Articles - Are we at our pension peak?


A raft of labour market and retirement statistics have been released by the ONS this month which, taken together, show that the average income of a retired household continues to increase and is in fact higher than the average earnings of a worker at £29,032. Furthermore the reason for this increase is clear – private pension saving.

 By Fiona Tait, Technical Director, Intelligent Pensions

 

 Note - Years are calendar years until 1993 and financial years thereafter. Therefore, 1995 refers to financial year ending 1995 (April 1994 to March 1995) through to 2016, which refers to financial year ending 2016 (April 2015 to March 2016)

 In 2016 private pension saving accounted for 43% of the income for a retired household, compared with 17% in 1977 when the largest component of income (53%) came from the State Pension. Given the inevitable and well-publicised increases to the State Pension Age this is a very positive picture, the question is, can it last??

 Role of the State
 The above picture is undoubtedly what the government would like to see. The current administration believes that the purpose of the State Pension is to keep pensioners out of poverty. Those who want a comfortable retirement should take responsibility and save for their own future.

 A more left-leaning government would probably want to increase the role of the state however the increasing numbers of older people in the population make it unlikely that they could, at least so long as it remains a universal benefit. Either way, people should probably not bank on having a State Pension available when they want it or as much as they want it to be.

 Role of family
 The obvious flaw in my comparison above is that the retired figures refer to a household whereas the earnings figures refer to individuals. Whilst not suggesting this provides a statistically valid comparison I believe the picture it presents is not wholly inaccurate since in the majority of retired households there is likely to be only one partner with private pension savings.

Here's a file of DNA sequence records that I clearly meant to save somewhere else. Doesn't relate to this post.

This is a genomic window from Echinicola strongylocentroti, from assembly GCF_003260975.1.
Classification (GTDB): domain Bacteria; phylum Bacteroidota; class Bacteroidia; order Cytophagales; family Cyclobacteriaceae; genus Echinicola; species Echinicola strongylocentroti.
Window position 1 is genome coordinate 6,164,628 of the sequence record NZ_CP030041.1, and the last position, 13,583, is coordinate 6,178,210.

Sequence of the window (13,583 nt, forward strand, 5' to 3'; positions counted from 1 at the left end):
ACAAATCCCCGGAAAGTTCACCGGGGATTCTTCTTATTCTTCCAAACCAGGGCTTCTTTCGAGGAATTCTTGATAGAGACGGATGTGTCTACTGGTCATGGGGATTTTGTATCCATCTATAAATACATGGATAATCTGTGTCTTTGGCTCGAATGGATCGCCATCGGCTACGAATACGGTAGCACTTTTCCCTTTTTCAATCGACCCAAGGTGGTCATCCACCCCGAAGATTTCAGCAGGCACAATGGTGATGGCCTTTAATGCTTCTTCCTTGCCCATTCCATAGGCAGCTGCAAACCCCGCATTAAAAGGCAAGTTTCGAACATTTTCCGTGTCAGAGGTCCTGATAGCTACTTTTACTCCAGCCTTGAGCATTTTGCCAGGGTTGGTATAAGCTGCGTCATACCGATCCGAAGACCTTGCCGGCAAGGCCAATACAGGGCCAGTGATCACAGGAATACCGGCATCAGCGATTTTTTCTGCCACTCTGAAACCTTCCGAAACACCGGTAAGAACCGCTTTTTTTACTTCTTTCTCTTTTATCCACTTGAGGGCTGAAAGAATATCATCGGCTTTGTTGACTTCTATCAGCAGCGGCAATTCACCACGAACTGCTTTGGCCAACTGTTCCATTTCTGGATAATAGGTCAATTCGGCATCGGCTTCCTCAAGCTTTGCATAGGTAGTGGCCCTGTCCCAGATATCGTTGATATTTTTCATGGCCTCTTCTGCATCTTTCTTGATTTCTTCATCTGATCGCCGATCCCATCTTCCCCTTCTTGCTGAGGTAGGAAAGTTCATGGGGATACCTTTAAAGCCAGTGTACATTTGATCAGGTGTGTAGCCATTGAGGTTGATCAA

Going forward a family unit is more likely to have two partners with earnings and/or retirement savings however research from the Wellbeing, Health, Retirement and Lifecourse project shows that families with children are still likely to rely more on one partner for their main income. A bigger issue is how to restore the balance if and when that family unit is broken.

 Private pension saving
 So that leaves us with private pension saving – voluntary or otherwise. The picture above looks good but those who take comfort from it must remember that it is based on a cohort of savers who are much more likely to have defined benefits pensions. Another set of ONS figures shows that in 2015 the average total contribution rate into DB schemes was 21.2% of pensionable earnings whereas for DC schemes it was only 4.0%.

 The lower DC saving rate will improve as higher minimum contribution rates are phased in under automatic enrolment (AE) but it needs to go much further. The current review into AE is not considering the minimum contribution rate but it must recommend that someone does so, and soon. To support this both government and industry should also remove the more obvious disincentives to saving:
 • Over-complexity of tax rules, in particular the additional restrictions on the annual allowance and inconsistencies between the way the lifetime allowance applies to DB and DC schemes
 • Difficulty in accessing clear and consistent information about pension savings, often driven by the need to “cover all bases” rather than providing clarity to the consumer.
 • Constant changes to legislation which make it impossible for savers to picture what retirement will actually look like in the future. Get it right, then leave it alone.

 There is no avoiding this, private pension savings are the key to a comfortable retirement. Whether the money comes directly from individual pension contributions or less explicitly via changes to remuneration packages or increased taxation, it will have to come from somewhere and one way or another the individual is likely to foot a large part of the bill.
 
  

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